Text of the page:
• Equipment needed: Exercise ball
  • How to do it right: For the reverse hyperextension, lie face down with the ball under your chest. Roll forward on the ball until its under your hips. Keeping your legs straight, lift them toward the ceiling until your body is in a straight line. You can make this move more difficult by rolling forward further, so that you are resting on your forearms.

Good Mornings

Verywell / Ben Goldstein


Good mornings are a gentle way of working the back, particularly if you're not using a rod or any weight. In addition to strengthening your lower back, this exercise also builds your hamstrings, glutes, and core.

  • Also known as: Barbell good mornings
  • Equipment needed (optional): Barbell, broomstick, or some other long rod
  • How to do it right: When doing good mornings, it's important to brace your abs. This helps protect your lower back. Tip forward from the hips, keeping your back flat and knees slightly bent, until your torso is parallel to the floor. Then return to a standing position.

If you don't use a barbell or rod, you can have your arms out to the sides, out forward, or behind your head. This is a great way to master form until you've built some back strength.


Hip Hinge

Verywell / Ben Goldstein

The hinge is a good prelude to the more challenging deadlift exercise. It relies on you keeping your back straight while bending forward at the hips. This reinforces the muscles that support healthy, neutral spine alignment.

  • Also known as: Half forward bend
  • Equipment needed: Long rod, such as a PVC pipe or wooden stick
  • How to do it right: Use a broomstick or some other straight stick to do the hip hinge, holding it vertically behind your back, with one hand behind your head and the other at your lower back. The stick should be in contact with your head, between the shoulder blades, and your tailbone. Hinge forward while keeping the stick in contact with all three of these points the entire time.


Tone It Up

Deadlifts are an excellent exercise for the lower back, as well as the glutes, legs, and core. Together, these muscles help support healthy posture. Even though it looks easy, the deadlift can be hard to master.

  • Also known as: Conventional deadlifts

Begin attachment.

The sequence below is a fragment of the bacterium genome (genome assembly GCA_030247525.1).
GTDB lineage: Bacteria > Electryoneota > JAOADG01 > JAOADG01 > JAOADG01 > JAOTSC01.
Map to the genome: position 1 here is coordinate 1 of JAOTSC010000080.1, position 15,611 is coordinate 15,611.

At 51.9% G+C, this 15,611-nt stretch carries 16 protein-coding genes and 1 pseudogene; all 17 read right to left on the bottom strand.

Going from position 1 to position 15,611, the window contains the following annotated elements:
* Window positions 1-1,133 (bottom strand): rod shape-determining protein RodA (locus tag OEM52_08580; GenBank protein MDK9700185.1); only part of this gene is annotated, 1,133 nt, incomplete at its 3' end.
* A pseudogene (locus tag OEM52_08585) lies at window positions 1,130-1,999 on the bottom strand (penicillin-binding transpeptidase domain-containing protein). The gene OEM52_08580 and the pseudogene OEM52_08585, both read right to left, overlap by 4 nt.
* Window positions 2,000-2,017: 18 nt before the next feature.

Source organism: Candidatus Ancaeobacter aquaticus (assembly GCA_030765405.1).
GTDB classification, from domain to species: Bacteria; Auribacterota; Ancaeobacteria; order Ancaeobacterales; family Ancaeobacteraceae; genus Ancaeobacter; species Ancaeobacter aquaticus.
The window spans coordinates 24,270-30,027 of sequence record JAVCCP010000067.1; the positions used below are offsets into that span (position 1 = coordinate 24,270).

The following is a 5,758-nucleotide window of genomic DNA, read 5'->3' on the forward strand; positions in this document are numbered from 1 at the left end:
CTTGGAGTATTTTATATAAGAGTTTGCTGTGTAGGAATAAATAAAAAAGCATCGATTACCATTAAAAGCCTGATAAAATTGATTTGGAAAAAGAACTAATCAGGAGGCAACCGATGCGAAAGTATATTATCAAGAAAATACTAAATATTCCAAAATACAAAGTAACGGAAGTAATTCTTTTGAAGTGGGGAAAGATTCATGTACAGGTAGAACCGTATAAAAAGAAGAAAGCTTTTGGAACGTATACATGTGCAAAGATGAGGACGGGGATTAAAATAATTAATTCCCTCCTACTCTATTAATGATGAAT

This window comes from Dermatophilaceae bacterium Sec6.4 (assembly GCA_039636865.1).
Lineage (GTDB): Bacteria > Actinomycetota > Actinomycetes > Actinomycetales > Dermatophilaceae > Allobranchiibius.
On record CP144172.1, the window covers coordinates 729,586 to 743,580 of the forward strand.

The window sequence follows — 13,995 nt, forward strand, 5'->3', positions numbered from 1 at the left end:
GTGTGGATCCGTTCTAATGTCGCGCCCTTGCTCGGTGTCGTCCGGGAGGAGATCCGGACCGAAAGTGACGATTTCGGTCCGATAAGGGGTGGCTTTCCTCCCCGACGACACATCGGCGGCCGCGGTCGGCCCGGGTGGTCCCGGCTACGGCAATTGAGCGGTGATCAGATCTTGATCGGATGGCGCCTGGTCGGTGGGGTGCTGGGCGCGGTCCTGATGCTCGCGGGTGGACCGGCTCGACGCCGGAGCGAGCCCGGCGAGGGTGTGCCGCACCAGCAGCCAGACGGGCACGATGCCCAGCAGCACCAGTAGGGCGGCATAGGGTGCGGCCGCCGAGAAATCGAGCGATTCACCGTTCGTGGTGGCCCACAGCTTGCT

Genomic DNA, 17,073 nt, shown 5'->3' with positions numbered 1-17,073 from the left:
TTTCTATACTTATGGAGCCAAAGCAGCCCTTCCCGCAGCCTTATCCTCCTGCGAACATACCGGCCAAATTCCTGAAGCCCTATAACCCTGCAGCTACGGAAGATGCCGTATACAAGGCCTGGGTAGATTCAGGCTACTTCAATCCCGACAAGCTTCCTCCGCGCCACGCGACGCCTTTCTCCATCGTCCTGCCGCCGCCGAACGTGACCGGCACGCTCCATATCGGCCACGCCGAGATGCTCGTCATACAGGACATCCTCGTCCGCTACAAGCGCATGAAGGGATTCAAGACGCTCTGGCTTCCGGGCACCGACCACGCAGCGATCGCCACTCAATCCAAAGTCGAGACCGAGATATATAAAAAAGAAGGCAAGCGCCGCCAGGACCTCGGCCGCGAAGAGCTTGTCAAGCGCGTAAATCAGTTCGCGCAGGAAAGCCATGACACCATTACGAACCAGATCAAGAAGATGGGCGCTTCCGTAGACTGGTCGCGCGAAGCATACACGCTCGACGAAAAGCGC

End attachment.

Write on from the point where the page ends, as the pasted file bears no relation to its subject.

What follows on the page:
• Equipment needed: Set of dumbbells or a barbell, with or without weights
  • How to do it right: The key with a deadlift is to keep your back flat and shoulders back. Lean forward at the hips with your knees slightly bent. Keeping the weight or bar really close to your legs, move to a standing the position. Bend forward again, lowering the weight back to the floor.

Bird Dog

bird dog pose

Ben Goldstein

The bird dog is a great exercise for overall core stability in addition to strengthening the lower back. Like back extensions, this move targets the erector spinae muscle. Since it requires no equipment, you can do it anywhere.

  • Also known as: Quadruped
  • Equipment needed: None
  • How to do it right: The idea with the bird dog is, from a kneeling position, you lift the opposite arm and leg at the same time, until your entire body is in a straight line. Then you lower both and do the same movement on the other side.

Keep your abdominal muscles engaged when doing the entire bird dog exercise, and do your best to keep your hips from moving when you shift from one side to the next.



Ben Goldstein

The bridge is another gentle, simple exercise that is perfect for strengthening the lower back. It's also good for the glutes and hamstrings, building core stabilization even more.

  • Also known as: Hip raises, glute bridge
  • Equipment needed: None
  • How to do it right: When doing a bridge, you want your feet under your knees. Push your hips up until your body is in a straight line from the neck to the knees. You can lower back down and repeat this movement for a solid lower back workout or hold the position for 30 or more seconds to strengthen the muscles that way.
4 Sources
Verywell Fit uses only high-quality sources, including peer-reviewed studies, to support the facts within our articles. Read our editorial process to learn more about how we fact-check and keep our content accurate, reliable, and trustworthy.
  1. Lizier D, Perez M, Sakata R. Exercises for treatment of nonspecific low back pain. Brazil J Anesthes. 2012;62(6):838-846. doi:10.1016/S0034-7094(12)70183-6

  2. Dreisinger T. Exercise in the management of chronic back pain. Ochsner J. 2014;14(1):101-7.

  3. Gordon R, Bloxham S. A systematic review of the effects of exercise and physical activity on non-specific chronic low back pain. Healthcare. 2016;4(2):22. doi:10.3390/healthcare4010022

  4. Chang W, Lin H, Lai P. Core strength training for patients with chronic low back pain. J Phys Ther Sci. 2015;27(3):619-622. doi:10.1589/jpts.27.619

By Paige Waehner, CPT
Paige Waehner is a certified personal trainer, author of the "Guide to Become a Personal Trainer," and co-author of "The Buzz on Exercise & Fitness."